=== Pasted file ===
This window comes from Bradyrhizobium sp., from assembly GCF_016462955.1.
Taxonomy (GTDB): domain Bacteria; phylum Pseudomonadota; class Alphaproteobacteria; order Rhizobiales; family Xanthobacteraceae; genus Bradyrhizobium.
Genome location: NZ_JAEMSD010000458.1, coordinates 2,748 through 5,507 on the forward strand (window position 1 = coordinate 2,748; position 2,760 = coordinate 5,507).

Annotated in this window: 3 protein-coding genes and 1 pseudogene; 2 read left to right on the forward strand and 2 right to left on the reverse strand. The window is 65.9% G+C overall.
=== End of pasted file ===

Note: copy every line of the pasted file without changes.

This window comes from Bradyrhizobium sp., from assembly GCF_016462955.1.
Taxonomy (GTDB): domain Bacteria; phylum Pseudomonadota; class Alphaproteobacteria; order Rhizobiales; family Xanthobacteraceae; genus Bradyrhizobium.
Genome location: NZ_JAEMSD010000458.1, coordinates 2,748 through 5,507 on the forward strand (window position 1 = coordinate 2,748; position 2,760 = coordinate 5,507).

Annotated in this window: 3 protein-coding genes and 1 pseudogene; 2 read left to right on the forward strand and 2 right to left on the reverse strand. The window is 65.9% G+C overall.